Turkey drives Kurds' trucks to the wall
Patrick Cockburn was awarded Foreign Reporter of the Year at the 2015 Press awards and Foreign Commentator of the Year at the 2013 Editorial Intelligence Comment Awards. He's an Irish journalist who has been a Middle East correspondent since 1979 for the Financial Times and, presently, The Independent.
Wednesday 05 April 1995
In impoverished south-east Turkey, ravaged by the war between the Turkish army and Turkish Kurd rebels of the PKK, driving trucks to Iraq is one of the few ways to make money. Each lorry has tanks capable of holding 2,000 litres of diesel that Iraq, desperate to break the UN embargo on exporting oil, sells cheaply in the border town of Zakho. The Turkish invasion has ruined the trade.
Ownership of a lorry is often the sole means of earning money for families. The drivers, although they are running out of food, do not dare lose their places in the queue that snakes across the plain, past wrecked and empty villages.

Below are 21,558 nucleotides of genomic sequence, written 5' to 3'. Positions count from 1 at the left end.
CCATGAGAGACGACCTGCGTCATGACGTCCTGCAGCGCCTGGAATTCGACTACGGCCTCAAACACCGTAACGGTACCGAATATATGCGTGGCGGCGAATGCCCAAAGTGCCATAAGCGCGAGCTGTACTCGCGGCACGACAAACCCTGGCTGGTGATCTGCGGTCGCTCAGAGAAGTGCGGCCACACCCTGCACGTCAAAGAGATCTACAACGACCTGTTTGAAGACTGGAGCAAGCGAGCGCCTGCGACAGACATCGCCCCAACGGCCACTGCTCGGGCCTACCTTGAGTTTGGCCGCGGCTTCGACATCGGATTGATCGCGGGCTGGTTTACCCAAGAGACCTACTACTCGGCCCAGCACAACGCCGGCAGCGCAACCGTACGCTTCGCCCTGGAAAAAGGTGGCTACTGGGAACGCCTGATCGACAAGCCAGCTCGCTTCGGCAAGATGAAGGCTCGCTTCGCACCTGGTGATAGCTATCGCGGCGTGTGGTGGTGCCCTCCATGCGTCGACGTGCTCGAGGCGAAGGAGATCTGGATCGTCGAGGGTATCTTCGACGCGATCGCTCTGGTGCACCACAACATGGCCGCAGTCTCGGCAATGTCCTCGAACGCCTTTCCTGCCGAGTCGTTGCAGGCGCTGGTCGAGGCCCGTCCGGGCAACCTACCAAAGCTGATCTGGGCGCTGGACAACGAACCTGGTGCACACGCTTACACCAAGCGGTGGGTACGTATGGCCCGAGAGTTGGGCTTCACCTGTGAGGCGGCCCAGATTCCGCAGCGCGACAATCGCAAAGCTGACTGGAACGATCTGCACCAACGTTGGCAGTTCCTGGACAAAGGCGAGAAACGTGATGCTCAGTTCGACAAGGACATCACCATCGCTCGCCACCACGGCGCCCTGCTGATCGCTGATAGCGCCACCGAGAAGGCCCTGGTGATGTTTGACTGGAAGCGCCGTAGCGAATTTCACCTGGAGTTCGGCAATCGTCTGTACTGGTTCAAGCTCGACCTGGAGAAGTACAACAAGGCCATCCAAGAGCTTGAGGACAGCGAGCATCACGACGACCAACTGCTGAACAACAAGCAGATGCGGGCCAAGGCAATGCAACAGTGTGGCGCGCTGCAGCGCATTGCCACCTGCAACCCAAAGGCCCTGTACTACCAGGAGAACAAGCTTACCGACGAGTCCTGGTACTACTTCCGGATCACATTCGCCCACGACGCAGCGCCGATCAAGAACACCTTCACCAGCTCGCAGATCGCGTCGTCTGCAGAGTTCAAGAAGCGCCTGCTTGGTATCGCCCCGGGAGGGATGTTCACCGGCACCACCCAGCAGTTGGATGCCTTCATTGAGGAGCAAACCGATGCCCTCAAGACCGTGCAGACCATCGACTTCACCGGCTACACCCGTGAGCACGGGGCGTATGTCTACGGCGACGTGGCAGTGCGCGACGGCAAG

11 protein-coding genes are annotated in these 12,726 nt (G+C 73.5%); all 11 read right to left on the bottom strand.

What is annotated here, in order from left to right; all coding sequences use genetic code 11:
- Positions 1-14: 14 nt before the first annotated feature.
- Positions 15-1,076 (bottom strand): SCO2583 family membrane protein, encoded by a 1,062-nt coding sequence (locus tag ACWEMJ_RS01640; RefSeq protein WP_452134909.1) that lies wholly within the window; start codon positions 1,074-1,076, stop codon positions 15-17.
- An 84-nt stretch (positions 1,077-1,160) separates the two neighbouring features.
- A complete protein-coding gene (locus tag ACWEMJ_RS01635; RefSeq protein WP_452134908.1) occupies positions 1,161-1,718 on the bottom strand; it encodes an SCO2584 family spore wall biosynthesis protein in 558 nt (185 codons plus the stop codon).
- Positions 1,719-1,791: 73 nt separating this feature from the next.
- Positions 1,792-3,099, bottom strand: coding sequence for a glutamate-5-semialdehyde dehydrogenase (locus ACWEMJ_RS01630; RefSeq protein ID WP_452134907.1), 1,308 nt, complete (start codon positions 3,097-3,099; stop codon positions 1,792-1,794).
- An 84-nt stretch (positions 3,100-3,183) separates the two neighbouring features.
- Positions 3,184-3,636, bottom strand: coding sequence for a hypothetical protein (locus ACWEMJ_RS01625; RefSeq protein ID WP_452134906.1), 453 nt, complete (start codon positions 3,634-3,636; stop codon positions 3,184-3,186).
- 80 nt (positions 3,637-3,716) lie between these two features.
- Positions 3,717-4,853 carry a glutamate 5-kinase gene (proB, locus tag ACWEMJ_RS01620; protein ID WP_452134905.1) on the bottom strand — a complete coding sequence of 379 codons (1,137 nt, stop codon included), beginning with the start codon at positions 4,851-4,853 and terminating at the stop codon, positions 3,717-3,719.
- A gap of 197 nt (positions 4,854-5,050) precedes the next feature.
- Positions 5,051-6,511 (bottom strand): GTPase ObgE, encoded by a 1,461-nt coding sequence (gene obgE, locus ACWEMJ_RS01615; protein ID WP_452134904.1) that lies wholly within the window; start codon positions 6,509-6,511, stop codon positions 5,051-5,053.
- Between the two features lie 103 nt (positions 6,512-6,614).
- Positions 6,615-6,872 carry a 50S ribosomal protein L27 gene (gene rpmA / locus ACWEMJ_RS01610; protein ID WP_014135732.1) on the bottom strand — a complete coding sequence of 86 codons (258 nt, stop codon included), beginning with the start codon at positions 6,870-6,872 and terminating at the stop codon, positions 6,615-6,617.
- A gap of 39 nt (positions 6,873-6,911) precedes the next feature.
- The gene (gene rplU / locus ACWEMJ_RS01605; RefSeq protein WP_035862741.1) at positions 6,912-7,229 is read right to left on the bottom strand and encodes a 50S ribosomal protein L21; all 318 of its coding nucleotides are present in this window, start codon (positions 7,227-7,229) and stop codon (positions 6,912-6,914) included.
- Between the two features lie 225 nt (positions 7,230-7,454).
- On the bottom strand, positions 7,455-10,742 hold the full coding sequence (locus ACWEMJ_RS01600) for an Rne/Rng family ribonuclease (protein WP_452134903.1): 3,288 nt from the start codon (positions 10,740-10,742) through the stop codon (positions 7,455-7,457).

On a day when only 25 lorries crossed into Iraqi Kurdistan at the Khabur Bridge, Ahmed Kayn was playing cards with five other drivers beside his truck. They complained that the bread and water sold by local villagers was twice the normal price. One said: "I do not even have enough fuel to go home."
Asked what the government had done for them, Abdullah Yilmaz said: "Nobody speaks, nobody asks, they don't show it on television. We could die here like animals."
Most drivers are Turkish Kurds, who look nervous when questioned about Operation Steel - the invasion of Iraq by 35,000 Turkish troops in pursuit of the PKK. "I think the PKK knew the army was coming and went away," one said.
The army's campaign has not been confined to Iraq. On the road to Iraq, east of Diyarbakir, are ruined Kurdish villages. "The soldiers used to come every night to search the village where my family lived, so they had to leave their house and go to the city," said one resident of Diyarbakir, whose population is reported to have risen in 10 years from 300,000 to 2 million.
Turkish army roadblocks are thorough. Our car, after a two-hour wait, was given an escort of an armoured car and a busload of soldiers to the barracks at Cizre, a university town now largely depopulated. Surveying the bullet-scarred buildings, a security guard in dark glasses said with satisfaction: "This town is quiet now compared to 1992."
The army says the PKK is responsible for the devastation of the countryside. Among the Kurdish farmers driven from their villages and the truck-drivers ruined by the border closure, there is bitterness. That explains why the PKK does not lack recruits.
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